a location analog-to-digital means for converting the analog location signals into digital location signals,
an amplifier means for amplifying the weak analog emission signals and producing strong analog emission signals,
an emission analog-to-digital means connected to said amplifier means for converting the strong analog emission signals into digital emission signals,
a digital signal processing means connected to said emission analog-to-digital means for processing the digital emission signals, and
a central processing unit connected to a digital storage device.
Description
CROSS-REFERENCES TO RELATED APPLICATIONS

This application is a continuation in part of application Ser. No. 07/597,441, filed Oct. 15, 1990, now abandoned which is a continuation of application Ser. No. 07/467,911, filed Jan. 22, 1990, now U.S. Pat. No. 4,977,778, which is a continuation of application Ser. No. 07/353,807, filed May 18, 1989, now abandoned, which is a continuation of application Ser. No. 06/924,837, filed Oct. 29, 1986, now abandoned.

BACKGROUND OF THE INVENTION

The present invention relates generally to the field of testing valves, and more specifically, to the field of non-intrusively testing of check valves.

Valves have been used for years to control the flow and pressure of fluids through conduits. A check valve is a type of one-way, self-actuating valve used to permit fluid flow in only one direction. A check valve normally includes a check valve disk located within a check valve chamber and movable between a backstop and a seat. As fluid flows in the allowed direction, the valve is opened by the force of the flowing fluid. However, as the fluid stops flowing or attempts to reverse and flow in the opposite direction, a properly operating check valve closes. Several common types of check valves include swing check, piston lift, ball, stop check, and duo check.

Check valves are often used in environments where a reversal of flow would be very damaging or dangerous. Failures of check valves have even been known to produce the extremely harmful rises in pressure known as water hammers. Because all of the elements of a check valve are normally located inside the valve chamber, the condition of a check valve is very difficult to monitor. Potentially hazardous conditions may go undetected for extended periods of time. To test a check valve, an operator normally must disassemble the valve to verify operability and inspect each element for degradation and wear to predict future operability. This process is very time consuming and costly. Furthermore, the operator may unknowingly fail to properly reconstruct the valve after inspection, thus creating additional, undetected problems.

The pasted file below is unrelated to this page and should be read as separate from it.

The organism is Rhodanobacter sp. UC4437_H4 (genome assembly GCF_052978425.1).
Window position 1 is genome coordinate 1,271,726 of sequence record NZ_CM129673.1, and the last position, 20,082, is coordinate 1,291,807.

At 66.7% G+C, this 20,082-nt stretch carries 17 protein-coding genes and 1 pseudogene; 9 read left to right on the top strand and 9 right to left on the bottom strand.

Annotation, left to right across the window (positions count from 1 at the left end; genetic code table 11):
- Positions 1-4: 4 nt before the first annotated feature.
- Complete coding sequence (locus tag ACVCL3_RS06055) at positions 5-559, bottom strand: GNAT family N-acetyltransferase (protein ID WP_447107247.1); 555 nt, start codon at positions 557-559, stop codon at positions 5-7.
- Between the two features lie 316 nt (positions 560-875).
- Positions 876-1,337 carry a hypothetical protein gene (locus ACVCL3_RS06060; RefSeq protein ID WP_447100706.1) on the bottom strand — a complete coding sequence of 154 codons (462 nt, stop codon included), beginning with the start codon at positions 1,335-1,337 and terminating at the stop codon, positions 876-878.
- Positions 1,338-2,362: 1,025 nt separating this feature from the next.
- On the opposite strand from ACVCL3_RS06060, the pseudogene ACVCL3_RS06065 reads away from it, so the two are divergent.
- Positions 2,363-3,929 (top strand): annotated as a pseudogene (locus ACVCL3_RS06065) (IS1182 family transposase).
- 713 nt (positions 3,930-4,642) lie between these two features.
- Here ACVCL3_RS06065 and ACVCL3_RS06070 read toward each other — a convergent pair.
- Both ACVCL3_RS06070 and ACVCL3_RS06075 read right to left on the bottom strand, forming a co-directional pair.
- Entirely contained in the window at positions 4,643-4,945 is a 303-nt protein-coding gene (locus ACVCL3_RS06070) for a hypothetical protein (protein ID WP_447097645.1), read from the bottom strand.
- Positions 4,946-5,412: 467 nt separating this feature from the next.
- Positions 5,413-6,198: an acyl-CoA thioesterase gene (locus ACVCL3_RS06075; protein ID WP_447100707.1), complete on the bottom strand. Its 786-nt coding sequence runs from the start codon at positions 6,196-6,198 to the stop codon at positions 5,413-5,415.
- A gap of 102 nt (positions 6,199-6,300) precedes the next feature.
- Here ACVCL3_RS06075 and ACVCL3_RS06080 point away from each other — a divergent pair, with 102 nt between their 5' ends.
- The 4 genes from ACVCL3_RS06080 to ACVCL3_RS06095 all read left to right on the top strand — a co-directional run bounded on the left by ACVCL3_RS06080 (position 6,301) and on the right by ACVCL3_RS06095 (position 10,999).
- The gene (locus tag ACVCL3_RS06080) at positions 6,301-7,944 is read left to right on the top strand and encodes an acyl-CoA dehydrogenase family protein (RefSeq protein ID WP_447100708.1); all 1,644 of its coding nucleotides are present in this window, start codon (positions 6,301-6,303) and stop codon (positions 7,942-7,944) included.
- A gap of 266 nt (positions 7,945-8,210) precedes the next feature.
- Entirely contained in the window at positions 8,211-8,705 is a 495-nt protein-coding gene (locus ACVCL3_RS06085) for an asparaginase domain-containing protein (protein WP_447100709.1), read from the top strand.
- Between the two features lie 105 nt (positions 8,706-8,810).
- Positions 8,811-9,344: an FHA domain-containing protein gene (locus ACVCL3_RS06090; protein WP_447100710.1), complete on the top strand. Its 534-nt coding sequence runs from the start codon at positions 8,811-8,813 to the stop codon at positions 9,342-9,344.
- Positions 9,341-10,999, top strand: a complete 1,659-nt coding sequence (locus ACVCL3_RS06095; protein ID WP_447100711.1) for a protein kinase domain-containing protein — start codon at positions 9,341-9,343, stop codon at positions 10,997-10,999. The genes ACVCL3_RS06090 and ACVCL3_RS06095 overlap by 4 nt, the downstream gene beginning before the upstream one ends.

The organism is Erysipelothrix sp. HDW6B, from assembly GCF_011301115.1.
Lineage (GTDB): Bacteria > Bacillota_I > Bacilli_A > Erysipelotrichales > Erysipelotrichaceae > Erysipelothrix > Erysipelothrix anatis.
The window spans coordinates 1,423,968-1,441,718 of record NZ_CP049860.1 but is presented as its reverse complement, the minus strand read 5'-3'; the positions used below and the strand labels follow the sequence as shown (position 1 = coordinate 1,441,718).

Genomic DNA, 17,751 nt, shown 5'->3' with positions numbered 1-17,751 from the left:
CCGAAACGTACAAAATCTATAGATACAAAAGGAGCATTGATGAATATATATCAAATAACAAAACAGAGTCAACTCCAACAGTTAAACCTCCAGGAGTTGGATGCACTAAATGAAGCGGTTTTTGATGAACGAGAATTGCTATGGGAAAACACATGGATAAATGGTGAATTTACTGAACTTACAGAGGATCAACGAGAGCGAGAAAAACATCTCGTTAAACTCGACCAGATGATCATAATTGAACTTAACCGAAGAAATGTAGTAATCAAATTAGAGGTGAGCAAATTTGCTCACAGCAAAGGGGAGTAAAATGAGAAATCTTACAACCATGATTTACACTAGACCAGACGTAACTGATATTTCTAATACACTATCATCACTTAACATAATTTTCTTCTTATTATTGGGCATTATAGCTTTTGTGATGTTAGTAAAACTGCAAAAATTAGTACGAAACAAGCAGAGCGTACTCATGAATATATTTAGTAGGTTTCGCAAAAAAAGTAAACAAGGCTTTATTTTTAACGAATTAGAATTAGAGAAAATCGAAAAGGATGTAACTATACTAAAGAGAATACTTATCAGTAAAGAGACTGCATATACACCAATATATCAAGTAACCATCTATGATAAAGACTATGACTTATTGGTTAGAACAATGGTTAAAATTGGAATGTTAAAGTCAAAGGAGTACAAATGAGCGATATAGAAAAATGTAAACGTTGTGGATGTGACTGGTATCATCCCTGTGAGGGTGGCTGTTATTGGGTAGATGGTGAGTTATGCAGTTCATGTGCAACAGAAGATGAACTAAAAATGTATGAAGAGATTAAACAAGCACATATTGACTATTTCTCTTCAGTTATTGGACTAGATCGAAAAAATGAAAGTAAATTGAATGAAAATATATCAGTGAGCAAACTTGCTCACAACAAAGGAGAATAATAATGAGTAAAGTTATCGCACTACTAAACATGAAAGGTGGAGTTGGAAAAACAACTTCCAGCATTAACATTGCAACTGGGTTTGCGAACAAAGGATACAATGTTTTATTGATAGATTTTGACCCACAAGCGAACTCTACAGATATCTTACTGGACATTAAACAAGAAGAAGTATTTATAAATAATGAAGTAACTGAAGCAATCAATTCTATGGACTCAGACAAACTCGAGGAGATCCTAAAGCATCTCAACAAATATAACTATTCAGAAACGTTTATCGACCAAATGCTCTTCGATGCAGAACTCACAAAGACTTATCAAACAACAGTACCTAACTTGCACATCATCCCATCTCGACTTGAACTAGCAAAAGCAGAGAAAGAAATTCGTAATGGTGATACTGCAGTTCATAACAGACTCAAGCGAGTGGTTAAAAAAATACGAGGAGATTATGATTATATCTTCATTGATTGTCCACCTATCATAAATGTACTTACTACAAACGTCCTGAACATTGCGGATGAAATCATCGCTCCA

Ideally, while fluid flows through a check valve, the check valve disk remains firmly positioned against the backstop of the check valve, thus reducing wear and degradation of the check valve elements. However, it is well-known in the industry that undersized valves, oversized valves, and turbulent conditions in the fluid can result in the check valve disk moving from this position. These conditions often lead to continual damaging impacts between the check valve disk and the backstop or the seat. They also contribute to the check valve disk "fluttering" back and forth in the fluid which also tends to degrade the check valve. Before the invention of the method and apparatus of U.S. Pat. No. 4,977,778, from which this invention claims priority, there were not practical methods in the prior art to non-intrusively check for these harmful movements.

SUMMARY OF THE INVENTION

Briefly described, the present invention includes an integrated check valve testing system which teaches a method and an apparatus for non-intrusively testing the condition of a check valve. The preferred embodiment of the present invention includes using an ultrasonic transducer externally connected to the check valve to direct ultrasonic sound waves through the check valve casting and through the transported fluid to the check valve disk. The ultrasonic transducer then detects the ultrasonic sound waves reflected off of the check valve disk. An ultrasonic controller controls the ultrasonic transducer and generates location signals based on the amount of time between each direction of an ultrasonic sound wave and the resulting reception of a reflected ultrasonic sound wave. These location signals are communicated to a system controller which analyzes the movement of the check valve disk and calculates test data which is compared to previously obtained baseline data.

The preferred embodiment of the present invention also includes using two accelerometers externally connected to the check valve to monitor acoustic emissions generated by the check valve. As the acceleromoters detect acoustic emissions, the accelerometers generate representative emission signals and communicate them to the system controller. These emission signals are analyzed, and data is generated and compared to previously obtained baseline data.